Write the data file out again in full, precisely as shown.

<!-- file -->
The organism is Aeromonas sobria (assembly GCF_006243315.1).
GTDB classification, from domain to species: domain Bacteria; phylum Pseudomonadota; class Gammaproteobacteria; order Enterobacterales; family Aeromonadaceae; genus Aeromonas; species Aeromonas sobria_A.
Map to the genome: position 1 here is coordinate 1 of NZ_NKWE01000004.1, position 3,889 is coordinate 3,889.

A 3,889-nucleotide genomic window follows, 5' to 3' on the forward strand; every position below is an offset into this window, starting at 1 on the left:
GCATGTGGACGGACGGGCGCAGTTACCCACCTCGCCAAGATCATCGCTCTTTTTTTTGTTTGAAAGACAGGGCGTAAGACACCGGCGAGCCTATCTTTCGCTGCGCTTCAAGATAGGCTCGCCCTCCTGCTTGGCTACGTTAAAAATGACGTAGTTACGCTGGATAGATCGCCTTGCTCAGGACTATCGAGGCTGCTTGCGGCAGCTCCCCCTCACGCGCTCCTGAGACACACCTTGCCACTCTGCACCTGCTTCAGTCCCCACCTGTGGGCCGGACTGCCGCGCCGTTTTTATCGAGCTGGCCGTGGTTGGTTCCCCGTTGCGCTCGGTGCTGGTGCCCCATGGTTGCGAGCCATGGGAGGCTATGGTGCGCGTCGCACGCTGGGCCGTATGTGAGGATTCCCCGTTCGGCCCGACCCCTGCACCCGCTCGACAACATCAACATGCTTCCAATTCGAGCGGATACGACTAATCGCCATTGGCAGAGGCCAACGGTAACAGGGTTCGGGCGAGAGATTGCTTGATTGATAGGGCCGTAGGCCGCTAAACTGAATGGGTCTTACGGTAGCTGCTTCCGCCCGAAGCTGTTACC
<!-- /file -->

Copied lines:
The organism is Aeromonas sobria (assembly GCF_006243315.1).
GTDB classification, from domain to species: domain Bacteria; phylum Pseudomonadota; class Gammaproteobacteria; order Enterobacterales; family Aeromonadaceae; genus Aeromonas; species Aeromonas sobria_A.
Map to the genome: position 1 here is coordinate 1 of NZ_NKWE01000004.1, position 3,889 is coordinate 3,889.

A 3,889-nucleotide genomic window follows, 5' to 3' on the forward strand; every position below is an offset into this window, starting at 1 on the left:
GCATGTGGACGGACGGGCGCAGTTACCCACCTCGCCAAGATCATCGCTCTTTTTTTTGTTTGAAAGACAGGGCGTAAGACACCGGCGAGCCTATCTTTCGCTGCGCTTCAAGATAGGCTCGCCCTCCTGCTTGGCTACGTTAAAAATGACGTAGTTACGCTGGATAGATCGCCTTGCTCAGGACTATCGAGGCTGCTTGCGGCAGCTCCCCCTCACGCGCTCCTGAGACACACCTTGCCACTCTGCACCTGCTTCAGTCCCCACCTGTGGGCCGGACTGCCGCGCCGTTTTTATCGAGCTGGCCGTGGTTGGTTCCCCGTTGCGCTCGGTGCTGGTGCCCCATGGTTGCGAGCCATGGGAGGCTATGGTGCGCGTCGCACGCTGGGCCGTATGTGAGGATTCCCCGTTCGGCCCGACCCCTGCACCCGCTCGACAACATCAACATGCTTCCAATTCGAGCGGATACGACTAATCGCCATTGGCAGAGGCCAACGGTAACAGGGTTCGGGCGAGAGATTGCTTGATTGATAGGGCCGTAGGCCGCTAAACTGAATGGGTCTTACGGTAGCTGCTTCCGCCCGAAGCTGTTACC